Bernabe noted that when ICE arrived in Bend, fear quickly bubbled to the surface.
"My partner and I are both DACA recipients; we had a conversation before the protest that we might need to prepare for ICE to grab us, too," she said. "It was a nightmare. It's still a nightmare. I'm anxious, I'm paranoid. I have to think, 'What could happen to me today because of my skin color?' This is our daily life. We don't know if we'll walk out onto the street and be taken by our government. It isn't just the Latinx community, but the Black community, the white community; we are all living in this bubble of fear, anxiety and uncertainty. Trump brought division upon the U.S.; now it's turned into an 'us versus them' kind of thing. I started to believe that in my own head. After Trump said something negative about Mexicans I would go to a restaurant and look around to see who was staring at me. I started to believe that division was here in Bend—until I showed up on Wednesday. To see that the community showed up to support racial minorities was amazing."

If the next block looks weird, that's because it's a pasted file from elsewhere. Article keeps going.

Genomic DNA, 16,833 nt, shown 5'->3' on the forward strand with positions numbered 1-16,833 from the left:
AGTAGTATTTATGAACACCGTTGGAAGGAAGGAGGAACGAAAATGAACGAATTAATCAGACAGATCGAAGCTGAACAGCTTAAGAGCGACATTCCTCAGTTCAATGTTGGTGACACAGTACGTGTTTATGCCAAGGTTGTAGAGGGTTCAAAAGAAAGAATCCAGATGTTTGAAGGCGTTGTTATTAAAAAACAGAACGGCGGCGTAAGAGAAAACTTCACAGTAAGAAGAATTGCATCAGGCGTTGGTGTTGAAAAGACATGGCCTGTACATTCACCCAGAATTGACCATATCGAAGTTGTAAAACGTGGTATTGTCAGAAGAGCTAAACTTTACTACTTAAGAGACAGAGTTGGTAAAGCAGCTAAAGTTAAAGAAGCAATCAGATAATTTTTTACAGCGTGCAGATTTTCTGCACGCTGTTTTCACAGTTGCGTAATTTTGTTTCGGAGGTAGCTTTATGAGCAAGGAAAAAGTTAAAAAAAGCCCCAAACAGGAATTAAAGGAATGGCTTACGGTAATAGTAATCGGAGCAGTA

Both women encouraged locals to exercise their right to vote—a right they do not yet have.
"Having the local community stand up for these two individuals made a pretty good point," said Wendi. "It's important that community members keep this message in mind come November."
Bernabe concluded, "I can't vote; I would love to vote," she said. "The elections of 2020 mark my future. The future of my community."